There is a misconception that if something is for kids or is informal then quality doesn't matter. I argue that it does. If kids aren't exposed to quality as children, how will they recognize it or be able to produce it as adults. Stories don't have to be as complex, or deal with inappropriate issues, but they should be well composed at the very least. This is where the book falls short.(less)
It is in our family's plan to homeschool. I feel that we have most subjects well covered. Art is not one of those. I struggle to draw stick figures an...moreIt is in our family's plan to homeschool. I feel that we have most subjects well covered. Art is not one of those. I struggle to draw stick figures and my husband is not much better. Art technique may be beyond us, but art appreciation and art history is not.
Since my eldest child is almost four I figured I had better get a move on figuring out how to teach her all the things she'll no doubt need to be a successful adult human.
I decided to search to see what other home educators were using to teach art to their students. No need to reinvent the wheel, after all. I came across this line of books.
While we have a very large home library we have limited room, and therefore I like to research books before I try to acquire them. Enter my local library.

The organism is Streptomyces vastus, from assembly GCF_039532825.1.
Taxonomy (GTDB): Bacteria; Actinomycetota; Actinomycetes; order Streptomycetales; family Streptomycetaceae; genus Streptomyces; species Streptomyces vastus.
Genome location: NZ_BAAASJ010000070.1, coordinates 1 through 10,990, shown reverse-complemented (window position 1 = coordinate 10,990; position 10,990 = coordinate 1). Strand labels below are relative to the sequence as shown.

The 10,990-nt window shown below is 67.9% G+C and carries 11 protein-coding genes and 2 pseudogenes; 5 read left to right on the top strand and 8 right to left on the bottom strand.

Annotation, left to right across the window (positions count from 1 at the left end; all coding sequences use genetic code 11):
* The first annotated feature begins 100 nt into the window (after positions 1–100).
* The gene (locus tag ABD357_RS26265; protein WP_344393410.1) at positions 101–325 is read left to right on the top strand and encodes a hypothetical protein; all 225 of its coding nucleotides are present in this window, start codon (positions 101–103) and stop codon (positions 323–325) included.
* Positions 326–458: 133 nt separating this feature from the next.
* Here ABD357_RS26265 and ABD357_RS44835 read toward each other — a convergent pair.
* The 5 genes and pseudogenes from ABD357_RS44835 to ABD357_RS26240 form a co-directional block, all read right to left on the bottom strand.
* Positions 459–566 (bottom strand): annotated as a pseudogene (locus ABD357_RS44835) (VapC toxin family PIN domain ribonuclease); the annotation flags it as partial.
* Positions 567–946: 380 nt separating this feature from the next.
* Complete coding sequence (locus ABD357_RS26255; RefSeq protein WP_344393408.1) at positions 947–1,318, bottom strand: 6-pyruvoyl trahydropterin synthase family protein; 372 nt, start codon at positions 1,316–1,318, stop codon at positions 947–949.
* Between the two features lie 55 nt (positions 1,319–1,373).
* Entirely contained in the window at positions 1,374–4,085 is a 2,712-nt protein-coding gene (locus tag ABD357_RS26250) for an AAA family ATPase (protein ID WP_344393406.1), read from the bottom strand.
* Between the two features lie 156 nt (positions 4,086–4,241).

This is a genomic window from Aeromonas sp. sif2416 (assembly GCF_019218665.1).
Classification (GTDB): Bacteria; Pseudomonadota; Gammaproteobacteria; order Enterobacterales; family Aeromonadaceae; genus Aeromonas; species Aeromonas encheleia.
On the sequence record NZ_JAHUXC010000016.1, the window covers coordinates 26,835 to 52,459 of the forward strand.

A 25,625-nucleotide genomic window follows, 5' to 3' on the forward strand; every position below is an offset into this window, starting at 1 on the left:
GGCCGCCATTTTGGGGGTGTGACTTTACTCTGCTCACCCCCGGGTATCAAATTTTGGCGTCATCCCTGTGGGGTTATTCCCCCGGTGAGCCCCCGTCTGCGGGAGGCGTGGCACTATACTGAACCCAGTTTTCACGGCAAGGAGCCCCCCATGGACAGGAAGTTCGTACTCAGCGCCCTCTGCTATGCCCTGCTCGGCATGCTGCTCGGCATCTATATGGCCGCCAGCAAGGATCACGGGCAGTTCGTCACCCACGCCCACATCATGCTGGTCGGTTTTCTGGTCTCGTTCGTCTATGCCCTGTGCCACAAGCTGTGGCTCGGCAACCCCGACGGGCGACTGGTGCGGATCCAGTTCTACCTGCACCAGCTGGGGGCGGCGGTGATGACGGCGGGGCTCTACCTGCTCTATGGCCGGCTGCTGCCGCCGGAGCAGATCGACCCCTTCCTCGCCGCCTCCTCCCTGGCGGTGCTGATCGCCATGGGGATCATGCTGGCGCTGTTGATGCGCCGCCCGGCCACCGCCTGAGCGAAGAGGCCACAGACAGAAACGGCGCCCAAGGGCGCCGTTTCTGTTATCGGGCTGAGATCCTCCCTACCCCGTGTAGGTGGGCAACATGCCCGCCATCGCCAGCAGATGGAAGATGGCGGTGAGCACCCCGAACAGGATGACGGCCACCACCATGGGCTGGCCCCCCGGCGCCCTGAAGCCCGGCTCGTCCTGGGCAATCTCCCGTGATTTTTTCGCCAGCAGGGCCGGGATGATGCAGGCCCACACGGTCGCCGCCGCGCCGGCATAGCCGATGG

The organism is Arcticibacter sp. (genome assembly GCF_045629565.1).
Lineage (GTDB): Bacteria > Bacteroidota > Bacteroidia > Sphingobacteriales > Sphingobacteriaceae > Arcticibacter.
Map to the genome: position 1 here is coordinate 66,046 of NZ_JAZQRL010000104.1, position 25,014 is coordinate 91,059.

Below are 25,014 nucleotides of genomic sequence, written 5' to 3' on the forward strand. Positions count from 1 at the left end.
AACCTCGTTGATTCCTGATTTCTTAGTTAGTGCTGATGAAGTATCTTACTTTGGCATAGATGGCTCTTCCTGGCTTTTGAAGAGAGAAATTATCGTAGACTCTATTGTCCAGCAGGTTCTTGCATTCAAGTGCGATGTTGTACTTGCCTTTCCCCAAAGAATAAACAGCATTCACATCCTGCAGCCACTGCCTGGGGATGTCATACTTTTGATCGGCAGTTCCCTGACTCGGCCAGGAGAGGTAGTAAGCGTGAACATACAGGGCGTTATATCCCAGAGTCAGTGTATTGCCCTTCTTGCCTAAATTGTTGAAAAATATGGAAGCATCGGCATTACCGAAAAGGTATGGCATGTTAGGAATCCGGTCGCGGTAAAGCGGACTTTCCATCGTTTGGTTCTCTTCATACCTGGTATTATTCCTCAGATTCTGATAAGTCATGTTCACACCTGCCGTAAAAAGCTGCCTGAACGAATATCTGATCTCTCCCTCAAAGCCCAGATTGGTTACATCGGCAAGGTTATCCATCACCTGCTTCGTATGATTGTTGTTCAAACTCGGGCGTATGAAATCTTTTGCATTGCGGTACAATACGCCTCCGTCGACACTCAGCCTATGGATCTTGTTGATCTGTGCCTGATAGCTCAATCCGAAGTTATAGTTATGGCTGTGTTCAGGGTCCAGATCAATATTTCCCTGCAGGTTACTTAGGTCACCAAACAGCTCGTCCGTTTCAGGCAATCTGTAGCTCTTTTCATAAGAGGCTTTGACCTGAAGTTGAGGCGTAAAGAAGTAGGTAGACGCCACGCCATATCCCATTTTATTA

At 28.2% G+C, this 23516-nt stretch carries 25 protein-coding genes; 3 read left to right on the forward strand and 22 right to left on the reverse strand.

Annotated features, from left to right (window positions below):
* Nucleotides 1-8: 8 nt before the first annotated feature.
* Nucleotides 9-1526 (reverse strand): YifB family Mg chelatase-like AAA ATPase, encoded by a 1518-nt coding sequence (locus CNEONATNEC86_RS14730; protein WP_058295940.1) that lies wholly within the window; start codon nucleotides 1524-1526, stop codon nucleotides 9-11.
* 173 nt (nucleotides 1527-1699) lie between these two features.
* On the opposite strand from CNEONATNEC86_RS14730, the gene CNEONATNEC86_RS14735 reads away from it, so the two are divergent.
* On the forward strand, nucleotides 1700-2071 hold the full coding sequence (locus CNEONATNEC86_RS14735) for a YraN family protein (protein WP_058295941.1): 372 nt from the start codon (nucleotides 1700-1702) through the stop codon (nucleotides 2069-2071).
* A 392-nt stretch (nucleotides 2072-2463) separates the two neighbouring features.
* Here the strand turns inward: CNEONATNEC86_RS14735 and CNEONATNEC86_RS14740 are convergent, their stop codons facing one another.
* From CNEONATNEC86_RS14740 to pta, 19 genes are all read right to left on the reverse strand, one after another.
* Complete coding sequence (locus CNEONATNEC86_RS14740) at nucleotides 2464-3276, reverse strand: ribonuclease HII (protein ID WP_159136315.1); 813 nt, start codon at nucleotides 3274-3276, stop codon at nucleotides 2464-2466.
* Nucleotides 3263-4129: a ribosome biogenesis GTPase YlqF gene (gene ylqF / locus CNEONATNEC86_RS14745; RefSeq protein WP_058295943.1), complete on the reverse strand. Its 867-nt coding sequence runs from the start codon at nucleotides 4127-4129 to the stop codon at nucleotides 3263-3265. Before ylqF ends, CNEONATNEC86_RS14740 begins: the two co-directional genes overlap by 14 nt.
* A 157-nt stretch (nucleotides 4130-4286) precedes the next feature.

This book was the one that was available in my local library. I am pleased to say that it was an interesting read. It gave a bit of a biography as well as a description of his technique and what made him unique as an artist. I learned a lot and I am pleased to say it made it to my kids' Amazon wishlist.(less)
What can I say, I liked this one. Most books where the main character is a "monster" the author chooses a "sexy" one like vampire or witch. Sometimes...moreWhat can I say, I liked this one. Most books where the main character is a "monster" the author chooses a "sexy" one like vampire or witch. Sometimes a werewolf, but that is usually only if the character is a man. I guess a hairy chick just isn't considered attractive for some reason. You might have one of the ickier monsters as a supporting character, but they just don't have what it takes to carry a book. Especially not if you hope to turn your book into a franchise.
This one caught my attention right away because the main character, well, she happens to be a zombie. Not a mindless drooling one, a mindful drooling one. She has to eat human to survive. Drinking blood is somehow not a minus when it comes to determining a character's attractiveness, eating human flesh is. Go figure.
I appreciate books that take on a challenge. A tormented vampire is nothing new. But a zombie? That's a bit harder to sell. Sure, on the surface you might be tempted to say angst is angst. But it is so much easier to convince an audience that a creature with supernatural allure is attractive than it is to do the same with a flesh-eating corpse. Don't know why but it is. Otherwise it would have been done before.
Now they do have to make some changes for this to work. Obviously a main character who is literally brain dead is going to make for a boring story, unless you are a very clever writer. So she retains her brain. (She actually acquires quite a few of them throughout the book, but we won't go into that here.) Her backstory is that she was shot in a drive-by and brought back to life by someone intending to control her for some, no doubt nefarious, purpose. Being naturally plucky, our heroine broke free of the control and is now searching for her murderer and her controller. As is usually the case, life continues to get in the way of her noble quest.